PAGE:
Anda di halaman 1dari 30

InTASC

Model Core Teaching Standards:


A Resource for State Dialogue

Developed by
CCSSO’s Interstate Teacher Assessment and Support Consortium (InTASC)
April 2011
The Council of Chief State School Officers is a nonpartisan,
nationwide, nonprofit organization of public officials who
head departments of elementary and secondary education in
the states, the District of Columbia, the Department of
Defense Education Activity, and five U.S. extra-state
jurisdictions. CCSSO provides leadership, advocacy, and
technical assistance on major educational issues. The Council
seeks member consensus on major educational issues and
expresses their views to civic and professional organizations,
federal agencies, Congress, and the public.

For information about how to obtain copies of this document please visit http://www.ccsso.org/intasc.

Council of Chief State School Officers


One Massachusetts Avenue, NW, Suite 700
Washington, DC 20001-1431
Phone: 202-336-7000 Fax:
202-408-1938

Suggested Citation:

Council of Chief State School Officers. (2011, April). Interstate Teacher Assessment and Support Consortium (InTASC) Model Core
Teaching Standards: A Resource for State Dialogue. Washington, DC: Author.

Copyright © 2011 by the Council of Chief State School Officers, Washington, DC.
Table of Contents
Acknowledgements .....................................................................................................................2

Introduction .................................................................................................................................3

Summary of Standards ................................................................................................................8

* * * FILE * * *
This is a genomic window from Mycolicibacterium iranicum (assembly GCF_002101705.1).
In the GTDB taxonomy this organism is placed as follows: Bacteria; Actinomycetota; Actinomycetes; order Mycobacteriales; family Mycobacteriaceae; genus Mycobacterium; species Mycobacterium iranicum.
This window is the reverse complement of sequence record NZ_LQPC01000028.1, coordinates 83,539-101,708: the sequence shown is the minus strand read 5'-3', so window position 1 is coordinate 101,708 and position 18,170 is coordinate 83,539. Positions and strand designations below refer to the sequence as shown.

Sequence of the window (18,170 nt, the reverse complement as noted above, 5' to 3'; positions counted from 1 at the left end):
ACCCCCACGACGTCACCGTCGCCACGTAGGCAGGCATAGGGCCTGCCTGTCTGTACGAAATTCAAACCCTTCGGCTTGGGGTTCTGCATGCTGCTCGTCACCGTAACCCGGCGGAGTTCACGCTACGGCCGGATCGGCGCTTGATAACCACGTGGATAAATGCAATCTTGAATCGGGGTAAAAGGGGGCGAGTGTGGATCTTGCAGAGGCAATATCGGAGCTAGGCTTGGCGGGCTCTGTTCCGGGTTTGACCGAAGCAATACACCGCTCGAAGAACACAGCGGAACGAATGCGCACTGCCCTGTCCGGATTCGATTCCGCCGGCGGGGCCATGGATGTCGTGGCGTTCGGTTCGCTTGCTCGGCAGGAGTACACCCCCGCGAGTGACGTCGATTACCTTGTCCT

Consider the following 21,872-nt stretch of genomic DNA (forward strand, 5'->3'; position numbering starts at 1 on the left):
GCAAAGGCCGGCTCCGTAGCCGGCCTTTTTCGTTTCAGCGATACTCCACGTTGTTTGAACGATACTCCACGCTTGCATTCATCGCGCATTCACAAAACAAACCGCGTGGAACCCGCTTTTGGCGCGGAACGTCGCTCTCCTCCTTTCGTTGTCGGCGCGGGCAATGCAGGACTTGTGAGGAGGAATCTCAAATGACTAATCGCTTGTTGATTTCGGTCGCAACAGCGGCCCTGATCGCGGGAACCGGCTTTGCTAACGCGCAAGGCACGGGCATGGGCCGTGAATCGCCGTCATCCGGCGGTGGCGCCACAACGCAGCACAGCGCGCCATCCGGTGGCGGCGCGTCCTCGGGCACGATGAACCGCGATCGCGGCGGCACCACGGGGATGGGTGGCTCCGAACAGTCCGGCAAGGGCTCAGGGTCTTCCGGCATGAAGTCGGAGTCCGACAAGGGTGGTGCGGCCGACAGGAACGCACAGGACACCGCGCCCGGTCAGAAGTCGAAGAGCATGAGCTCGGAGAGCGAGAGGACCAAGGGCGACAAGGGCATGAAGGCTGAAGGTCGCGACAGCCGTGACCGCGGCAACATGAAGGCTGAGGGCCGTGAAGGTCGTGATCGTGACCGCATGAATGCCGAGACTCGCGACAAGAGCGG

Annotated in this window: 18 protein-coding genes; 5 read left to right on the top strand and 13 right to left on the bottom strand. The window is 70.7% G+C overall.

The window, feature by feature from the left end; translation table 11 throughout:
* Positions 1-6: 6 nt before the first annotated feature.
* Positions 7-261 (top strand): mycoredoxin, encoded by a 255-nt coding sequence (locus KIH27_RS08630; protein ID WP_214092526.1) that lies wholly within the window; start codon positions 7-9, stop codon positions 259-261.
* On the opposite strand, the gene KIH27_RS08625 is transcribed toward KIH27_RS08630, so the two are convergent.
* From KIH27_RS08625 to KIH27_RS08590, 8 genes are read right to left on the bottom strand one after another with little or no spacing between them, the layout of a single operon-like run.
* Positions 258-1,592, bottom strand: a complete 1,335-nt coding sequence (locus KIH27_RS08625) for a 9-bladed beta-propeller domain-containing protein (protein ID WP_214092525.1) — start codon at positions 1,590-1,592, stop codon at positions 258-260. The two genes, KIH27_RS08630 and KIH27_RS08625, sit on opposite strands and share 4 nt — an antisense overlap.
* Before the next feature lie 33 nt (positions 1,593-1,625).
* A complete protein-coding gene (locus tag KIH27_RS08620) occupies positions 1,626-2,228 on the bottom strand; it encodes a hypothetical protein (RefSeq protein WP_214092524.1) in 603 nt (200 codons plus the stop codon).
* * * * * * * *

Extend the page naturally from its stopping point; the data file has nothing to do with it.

The Learner and Learning

Standard #1: Learner Development ................................................................................10

Standard #2: Learning Differences ..................................................................................11

Standard #3: Learning Environments ..............................................................................12

Content Knowledge

Standard #4: Content Knowledge ..................................................................................13

Standard #5: Application of Content ..............................................................................14

Instructional Practice

Standard #6: Assessment ...............................................................................................15

Standard #7: Planning for Instruction ..............................................................................16

Standard #8: Instructional Strategies ..............................................................................17

Professional Responsibility

Standard #9: Professional Learning and Ethical Practice ................................................18

Standard #10: Leadership and Collaboration .................................................................19

Glossary of Terms ......................................................................................................................20

InTASC Model Core Teaching Standards 1


Reference Chart of Key Cross-Cutting Themes .........................................................................23

InTASC Model Core Standards Update Committee ..................................................................24


Acknowledgements
InTASC would like to express its sincere appreciation to the National Education Association, the Educational Testing Service,
and Evaluation Systems group of Pearson for providing the funding for this project.

We would also like to offer a special thanks to all the InTASC Core Standards Update Committee members who
enthusiastically volunteered their time and energy to the challenging task of describing what effective teaching across all
content areas and grade levels looks like today. InTASC depends upon the support and input from practicing teachers,